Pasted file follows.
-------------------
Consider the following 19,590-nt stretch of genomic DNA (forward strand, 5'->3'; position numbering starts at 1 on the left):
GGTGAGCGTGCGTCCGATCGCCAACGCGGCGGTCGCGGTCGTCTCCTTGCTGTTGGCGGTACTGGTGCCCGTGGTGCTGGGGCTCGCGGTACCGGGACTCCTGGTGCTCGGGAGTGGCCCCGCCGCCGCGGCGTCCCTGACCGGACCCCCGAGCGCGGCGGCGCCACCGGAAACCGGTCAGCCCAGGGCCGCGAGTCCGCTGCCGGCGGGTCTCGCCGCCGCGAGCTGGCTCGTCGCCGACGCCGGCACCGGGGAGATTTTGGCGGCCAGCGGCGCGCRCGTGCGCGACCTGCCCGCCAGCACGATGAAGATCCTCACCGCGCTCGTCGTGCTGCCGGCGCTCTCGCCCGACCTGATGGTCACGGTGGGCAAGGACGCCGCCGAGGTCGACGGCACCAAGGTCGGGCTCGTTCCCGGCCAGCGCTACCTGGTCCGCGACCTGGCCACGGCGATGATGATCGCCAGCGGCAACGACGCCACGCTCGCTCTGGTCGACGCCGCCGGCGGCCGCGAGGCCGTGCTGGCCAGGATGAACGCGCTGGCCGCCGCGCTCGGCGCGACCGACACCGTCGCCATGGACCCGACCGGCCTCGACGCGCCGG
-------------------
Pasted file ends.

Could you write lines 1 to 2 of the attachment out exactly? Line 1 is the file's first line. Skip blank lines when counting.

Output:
Consider the following 19,590-nt stretch of genomic DNA (forward strand, 5'->3'; position numbering starts at 1 on the left):
GGTGAGCGTGCGTCCGATCGCCAACGCGGCGGTCGCGGTCGTCTCCTTGCTGTTGGCGGTACTGGTGCCCGTGGTGCTGGGGCTCGCGGTACCGGGACTCCTGGTGCTCGGGAGTGGCCCCGCCGCCGCGGCGTCCCTGACCGGACCCCCGAGCGCGGCGGCGCCACCGGAAACCGGTCAGCCCAGGGCCGCGAGTCCGCTGCCGGCGGGTCTCGCCGCCGCGAGCTGGCTCGTCGCCGACGCCGGCACCGGGGAGATTTTGGCGGCCAGCGGCGCGCRCGTGCGCGACCTGCCCGCCAGCACGATGAAGATCCTCACCGCGCTCGTCGTGCTGCCGGCGCTCTCGCCCGACCTGATGGTCACGGTGGGCAAGGACGCCGCCGAGGTCGACGGCACCAAGGTCGGGCTCGTTCCCGGCCAGCGCTACCTGGTCCGCGACCTGGCCACGGCGATGATGATCGCCAGCGGCAACGACGCCACGCTCGCTCTGGTCGACGCCGCCGGCGGCCGCGAGGCCGTGCTGGCCAGGATGAACGCGCTGGCCGCCGCGCTCGGCGCGACCGACACCGTCGCCATGGACCCGACCGGCCTCGACGCGCCGG